The Australian police force has beefed up security in airports after foiling what it described as an ‘elaborate’ terrorist plot, involving a bomb being detonated on a plane.
Four men have been arrested in connection to the incident, during raids on five properties in the Sydney suburbs of Surry Hills, Lakemba, Wiley Park and Punchbowl on Saturday night, but have not yet been charged.
The Australian federal police commissioner, Andrew Colvin, said the threat was credible, adding: “We believe it’s Islamic-inspired terrorism. Exactly what is behind this is something we need to investigate fully.”
The raids around Sydney were carried out on intelligence provided by partner agencies. Mr Colvin said that the terrorist attack planned to use an ‘improvised device’ to target an Australian plane.
Prime minister Malcolm Turnbull said the plot was not a lone wolf-style attack.
“We face a range of terrorist threats, some of them are lone actors, who activate very quickly, with very little warning,” he said earlier today. “On other occasions, you get quite elaborate conspiracies. This appears to be in that category.”
The prime minister also said that Australia’s terror threat level will remain at ‘probable’, which is in the middle, between ‘possible’ and ‘expected’.
While airport security has been ramped up in the wake of the foiled plot, Commissioner Colvin said that there was no evidence that security already in place at Australian airports had be compromised.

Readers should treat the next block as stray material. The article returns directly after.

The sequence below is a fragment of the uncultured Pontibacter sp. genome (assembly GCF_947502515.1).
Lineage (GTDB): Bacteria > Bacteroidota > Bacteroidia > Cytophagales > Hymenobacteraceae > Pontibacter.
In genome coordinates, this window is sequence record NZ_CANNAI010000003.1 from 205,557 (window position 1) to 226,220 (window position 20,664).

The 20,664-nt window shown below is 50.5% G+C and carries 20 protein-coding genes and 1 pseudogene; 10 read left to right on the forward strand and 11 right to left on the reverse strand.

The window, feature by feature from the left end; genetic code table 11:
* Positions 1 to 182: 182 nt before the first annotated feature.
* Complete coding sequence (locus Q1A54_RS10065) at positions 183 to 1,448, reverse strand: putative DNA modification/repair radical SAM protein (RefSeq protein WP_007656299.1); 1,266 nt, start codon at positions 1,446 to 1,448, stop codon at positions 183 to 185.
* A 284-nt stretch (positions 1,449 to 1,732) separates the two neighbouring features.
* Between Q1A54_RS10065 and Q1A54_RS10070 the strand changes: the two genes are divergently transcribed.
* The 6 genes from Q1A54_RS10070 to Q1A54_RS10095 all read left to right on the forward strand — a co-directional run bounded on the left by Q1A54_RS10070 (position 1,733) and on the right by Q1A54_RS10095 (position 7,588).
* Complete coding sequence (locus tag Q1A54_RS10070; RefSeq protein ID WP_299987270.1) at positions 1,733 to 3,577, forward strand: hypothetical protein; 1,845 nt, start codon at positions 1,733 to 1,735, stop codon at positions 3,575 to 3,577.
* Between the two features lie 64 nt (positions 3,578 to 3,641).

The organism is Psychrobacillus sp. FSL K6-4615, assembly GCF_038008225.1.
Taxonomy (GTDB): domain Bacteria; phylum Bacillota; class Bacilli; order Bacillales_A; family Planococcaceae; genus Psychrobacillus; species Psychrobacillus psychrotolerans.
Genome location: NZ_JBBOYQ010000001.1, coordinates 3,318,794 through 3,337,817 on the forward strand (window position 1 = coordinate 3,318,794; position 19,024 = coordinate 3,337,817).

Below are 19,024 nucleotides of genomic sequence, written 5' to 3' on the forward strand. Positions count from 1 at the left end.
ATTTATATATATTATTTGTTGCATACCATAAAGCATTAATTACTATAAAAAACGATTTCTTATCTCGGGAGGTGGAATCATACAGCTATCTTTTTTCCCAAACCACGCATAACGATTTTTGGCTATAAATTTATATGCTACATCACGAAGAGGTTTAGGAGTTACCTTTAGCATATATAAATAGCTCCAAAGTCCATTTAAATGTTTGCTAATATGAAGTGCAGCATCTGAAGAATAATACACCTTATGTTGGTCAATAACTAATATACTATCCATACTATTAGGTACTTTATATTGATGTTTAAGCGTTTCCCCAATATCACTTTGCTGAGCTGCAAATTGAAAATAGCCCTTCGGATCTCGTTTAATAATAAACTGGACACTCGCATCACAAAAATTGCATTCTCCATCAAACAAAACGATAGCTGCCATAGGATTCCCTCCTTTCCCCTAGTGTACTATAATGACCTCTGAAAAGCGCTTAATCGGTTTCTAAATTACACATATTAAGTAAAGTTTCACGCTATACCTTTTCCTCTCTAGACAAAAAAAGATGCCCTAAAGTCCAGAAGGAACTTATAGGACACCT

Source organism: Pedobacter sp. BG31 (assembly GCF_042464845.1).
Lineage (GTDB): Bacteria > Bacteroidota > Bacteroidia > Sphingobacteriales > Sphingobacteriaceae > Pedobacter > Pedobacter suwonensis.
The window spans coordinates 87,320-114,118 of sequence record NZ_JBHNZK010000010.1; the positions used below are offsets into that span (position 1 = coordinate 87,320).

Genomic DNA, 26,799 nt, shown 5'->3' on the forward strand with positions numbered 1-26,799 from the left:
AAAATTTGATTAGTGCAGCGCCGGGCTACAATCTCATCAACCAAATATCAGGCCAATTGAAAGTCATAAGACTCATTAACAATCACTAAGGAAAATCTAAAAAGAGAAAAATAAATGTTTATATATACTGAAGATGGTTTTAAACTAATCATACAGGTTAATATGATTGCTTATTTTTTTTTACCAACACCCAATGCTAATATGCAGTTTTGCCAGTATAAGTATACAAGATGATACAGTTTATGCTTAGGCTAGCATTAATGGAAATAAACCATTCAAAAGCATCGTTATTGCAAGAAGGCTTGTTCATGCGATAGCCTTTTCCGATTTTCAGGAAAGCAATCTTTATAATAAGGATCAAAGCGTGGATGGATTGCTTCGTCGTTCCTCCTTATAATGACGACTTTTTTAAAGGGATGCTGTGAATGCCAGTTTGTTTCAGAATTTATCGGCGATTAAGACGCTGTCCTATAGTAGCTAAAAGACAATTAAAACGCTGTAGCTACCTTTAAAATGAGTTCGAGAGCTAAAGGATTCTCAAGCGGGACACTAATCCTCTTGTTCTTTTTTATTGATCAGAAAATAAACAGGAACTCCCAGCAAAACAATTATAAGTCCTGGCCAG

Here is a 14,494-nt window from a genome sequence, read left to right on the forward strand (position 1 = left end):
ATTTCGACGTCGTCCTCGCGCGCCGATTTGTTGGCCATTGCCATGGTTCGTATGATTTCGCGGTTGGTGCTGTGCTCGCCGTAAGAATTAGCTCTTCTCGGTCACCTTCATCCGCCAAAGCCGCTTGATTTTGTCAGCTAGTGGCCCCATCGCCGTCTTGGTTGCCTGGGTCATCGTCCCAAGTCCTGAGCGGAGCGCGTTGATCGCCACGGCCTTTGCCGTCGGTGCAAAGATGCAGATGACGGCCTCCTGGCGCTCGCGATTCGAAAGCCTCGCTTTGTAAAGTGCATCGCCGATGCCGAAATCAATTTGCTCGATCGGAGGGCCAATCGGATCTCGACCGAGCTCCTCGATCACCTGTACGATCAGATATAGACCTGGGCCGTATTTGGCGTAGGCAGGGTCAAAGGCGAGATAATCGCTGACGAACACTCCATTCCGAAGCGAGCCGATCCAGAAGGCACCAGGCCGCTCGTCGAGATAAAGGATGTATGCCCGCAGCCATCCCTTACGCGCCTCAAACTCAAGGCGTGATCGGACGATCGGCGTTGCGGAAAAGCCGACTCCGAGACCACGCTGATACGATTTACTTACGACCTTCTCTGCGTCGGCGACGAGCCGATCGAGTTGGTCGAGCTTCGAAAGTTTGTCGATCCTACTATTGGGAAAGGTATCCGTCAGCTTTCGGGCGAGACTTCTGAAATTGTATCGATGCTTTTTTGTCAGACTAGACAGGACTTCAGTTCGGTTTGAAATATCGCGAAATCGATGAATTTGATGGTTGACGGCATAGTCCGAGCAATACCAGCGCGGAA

“Terrorists are becoming very ingenious about ways to defeat our security mechanisms,” he said.
“Australia has some of the best, if not the best airport security arrangements in the world and we’re confident those measures are effective, and would have been effective, in this circumstance.”
Local Husnain Muhammad, 24, told CNN that he was worried about a backlash against Muslims in Australia after Saturday’s arrests. “Everyone will see us as terrorists and we’re not,” he said.
Just last month in Melbourne, ISIS claimed responsibility for an attack at a suburban apartment, in which one man was killed and three police officers were injured.
Yacqub Khayre, a 29-year-old Somali-born Australian, killed a man before being shot dead by police in a Melbourne suburb.
He injured three police officers in a shootout in which a hostage was released. “This is for IS, this is for al-Qaida,” he reportedly told TV station Channel 7 during the siege.
Gunman Khayre, who held a woman hostage while claiming links to Islamic State, had been freed on parole just six months earlier for a series of charges including aggravated burglary and theft.